Eller gives an account of his will, dated Nov 20, 1583, and evidently dictated by himself. That the character here given of him is just, seems comfirmed by the preamble to this last will: “Forasmuch as it is decreed by the eternal judgement of Almighty God, that all creatures must and shall dye; and as nothing is more certain than death, so there is nothing more incertain than the time and place, which God hath only reserved to his own prudence, to the end we should by his grace and mercy direct the course of our life in such as we might always be found ready and well prepared to die whensoever it shall be his pleasure to call us of this life: Therefore I Edward Earl of Rutland, calling to my remembrance that it is not the least duty of a Christian man, knowing this uncertainty of life, to take order whilst he is in best health for the goos disposition of his lands and hereditaments, and likewife of his goods and chattels as it shall please God to make him owner of, as well for the discharge of his own conscience, as for the preventing of such troubles, unkindnest, and controverties, as do most commonly grow when no such order is taken; do, this day and year abovewritten,” &c. After solemnly recommending his soul to God, he bequeaths his body to be buried in the parish church of Bottesford, with his ancestors; and directs 100 £ at least to be laid out on his tomb; “the funeral to be in such a decent order as to the estate and calling it hath pleased God to call me to appertain, with liberality especially to the poor.” And confidering that the barony of Ros, for want of heirs male of his body, was to descend to his heir general; for that one of his ancestors, whose heir he was, did marry the heir of the lord Ros; and thereby enjoyed that title and dignity, as descended on the part of the mother; as also continued the same until their creation to this earldom of Rutland. Supposing therefore style and dignity of the faid barony not to be utterly extinguished, but to remain suspended, because the earldom of Rutland was entailed to the heir male of Thomas, his grandfather; and that the said barony was descendable to the heirs general; he settled his estate, as that both honours might properly be supported. To his wife, the lady Isabel, he gave “600 good wethers, 500 good ewes, all his jewels, all the garments and apparel made for the faid lady Isabel, all his coach-horses, litter horses, with coach and litter, and the furniture thereos, and twelve yomans geldings, to be taken at her discretion.” He gave also one half of his plate, brass, pewter, bedding, sheets, hangings, and other implements of furniture, and of all his corn and grain; the other half to the next heir of his grandfather Thomas Earl of Rutland. He made his brother John Manners, esq; full and sole executor; and constituted his three uncles, John Manners, Roger Manners, and Sir Thomas Manners, Knight, with George Chaworth, esq; supervisor of his will. And by a codicil, dated 14 Apr 1587, being “sick of body, but yet of good and perfect remembrance,” he recognized and confirmed his former will; and died the same day at his house near Puddle Wharf, in London. The will was proved Dec 1, 1587.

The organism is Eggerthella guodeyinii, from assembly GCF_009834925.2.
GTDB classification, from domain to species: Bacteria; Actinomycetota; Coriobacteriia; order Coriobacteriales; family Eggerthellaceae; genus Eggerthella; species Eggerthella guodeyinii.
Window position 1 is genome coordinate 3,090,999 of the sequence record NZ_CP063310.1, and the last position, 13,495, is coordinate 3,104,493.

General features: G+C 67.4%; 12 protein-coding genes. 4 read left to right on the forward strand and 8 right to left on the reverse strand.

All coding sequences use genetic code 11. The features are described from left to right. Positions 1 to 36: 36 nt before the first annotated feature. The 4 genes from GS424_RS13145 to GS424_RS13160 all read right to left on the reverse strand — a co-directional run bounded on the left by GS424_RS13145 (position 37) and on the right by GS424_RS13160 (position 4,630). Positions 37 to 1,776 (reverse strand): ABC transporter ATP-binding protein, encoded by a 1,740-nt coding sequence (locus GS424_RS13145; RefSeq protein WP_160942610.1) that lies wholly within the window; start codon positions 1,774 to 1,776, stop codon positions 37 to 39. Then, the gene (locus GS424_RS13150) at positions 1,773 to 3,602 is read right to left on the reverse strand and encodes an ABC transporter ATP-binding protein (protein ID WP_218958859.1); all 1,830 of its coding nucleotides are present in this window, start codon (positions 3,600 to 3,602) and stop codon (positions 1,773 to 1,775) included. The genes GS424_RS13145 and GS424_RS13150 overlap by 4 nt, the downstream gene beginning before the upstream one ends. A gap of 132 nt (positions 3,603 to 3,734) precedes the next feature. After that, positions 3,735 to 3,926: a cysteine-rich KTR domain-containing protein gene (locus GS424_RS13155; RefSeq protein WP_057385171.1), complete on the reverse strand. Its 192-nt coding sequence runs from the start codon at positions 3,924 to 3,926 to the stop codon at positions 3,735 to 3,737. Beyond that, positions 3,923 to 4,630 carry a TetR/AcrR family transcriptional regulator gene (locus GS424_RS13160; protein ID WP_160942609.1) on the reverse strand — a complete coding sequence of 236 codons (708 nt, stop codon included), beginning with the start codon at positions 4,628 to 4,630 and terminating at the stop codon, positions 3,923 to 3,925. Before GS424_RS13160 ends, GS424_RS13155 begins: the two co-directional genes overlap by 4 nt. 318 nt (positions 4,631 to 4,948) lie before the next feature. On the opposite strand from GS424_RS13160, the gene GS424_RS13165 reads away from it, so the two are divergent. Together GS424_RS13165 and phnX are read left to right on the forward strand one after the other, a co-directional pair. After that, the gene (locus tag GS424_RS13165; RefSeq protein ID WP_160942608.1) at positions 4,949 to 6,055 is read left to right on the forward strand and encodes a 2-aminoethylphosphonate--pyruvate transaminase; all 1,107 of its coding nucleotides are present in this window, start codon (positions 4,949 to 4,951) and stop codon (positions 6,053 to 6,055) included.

His funeral was very costly; his body was taken to Bottesford, Leicestershire, and buried in the church, where there is an epitaph.